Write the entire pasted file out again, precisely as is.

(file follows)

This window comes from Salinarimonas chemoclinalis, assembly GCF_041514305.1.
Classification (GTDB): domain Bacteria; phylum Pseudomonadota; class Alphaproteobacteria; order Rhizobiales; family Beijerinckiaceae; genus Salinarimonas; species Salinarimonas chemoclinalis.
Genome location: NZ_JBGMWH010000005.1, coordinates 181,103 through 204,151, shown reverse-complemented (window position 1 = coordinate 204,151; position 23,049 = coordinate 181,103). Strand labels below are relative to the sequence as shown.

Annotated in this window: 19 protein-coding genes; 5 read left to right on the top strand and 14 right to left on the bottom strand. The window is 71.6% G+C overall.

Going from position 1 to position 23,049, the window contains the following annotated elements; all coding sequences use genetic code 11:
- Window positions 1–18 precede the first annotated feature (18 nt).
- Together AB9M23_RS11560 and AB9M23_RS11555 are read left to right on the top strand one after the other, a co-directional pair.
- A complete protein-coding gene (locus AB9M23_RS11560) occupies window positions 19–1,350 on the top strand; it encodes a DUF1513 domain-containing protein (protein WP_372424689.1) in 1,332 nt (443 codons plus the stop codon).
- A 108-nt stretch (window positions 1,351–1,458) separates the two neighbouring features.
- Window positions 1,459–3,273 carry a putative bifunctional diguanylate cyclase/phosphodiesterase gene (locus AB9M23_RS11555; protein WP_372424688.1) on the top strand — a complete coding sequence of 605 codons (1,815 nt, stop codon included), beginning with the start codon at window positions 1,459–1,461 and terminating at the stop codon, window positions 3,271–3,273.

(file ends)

This window comes from Salinarimonas chemoclinalis, assembly GCF_041514305.1.
Classification (GTDB): domain Bacteria; phylum Pseudomonadota; class Alphaproteobacteria; order Rhizobiales; family Beijerinckiaceae; genus Salinarimonas; species Salinarimonas chemoclinalis.
Genome location: NZ_JBGMWH010000005.1, coordinates 181,103 through 204,151, shown reverse-complemented (window position 1 = coordinate 204,151; position 23,049 = coordinate 181,103). Strand labels below are relative to the sequence as shown.

Annotated in this window: 19 protein-coding genes; 5 read left to right on the top strand and 14 right to left on the bottom strand. The window is 71.6% G+C overall.

Going from position 1 to position 23,049, the window contains the following annotated elements; all coding sequences use genetic code 11:
- Window positions 1–18 precede the first annotated feature (18 nt).
- Together AB9M23_RS11560 and AB9M23_RS11555 are read left to right on the top strand one after the other, a co-directional pair.
- A complete protein-coding gene (locus AB9M23_RS11560) occupies window positions 19–1,350 on the top strand; it encodes a DUF1513 domain-containing protein (protein WP_372424689.1) in 1,332 nt (443 codons plus the stop codon).
- A 108-nt stretch (window positions 1,351–1,458) separates the two neighbouring features.
- Window positions 1,459–3,273 carry a putative bifunctional diguanylate cyclase/phosphodiesterase gene (locus AB9M23_RS11555; protein WP_372424688.1) on the top strand — a complete coding sequence of 605 codons (1,815 nt, stop codon included), beginning with the start codon at window positions 1,459–1,461 and terminating at the stop codon, window positions 3,271–3,273.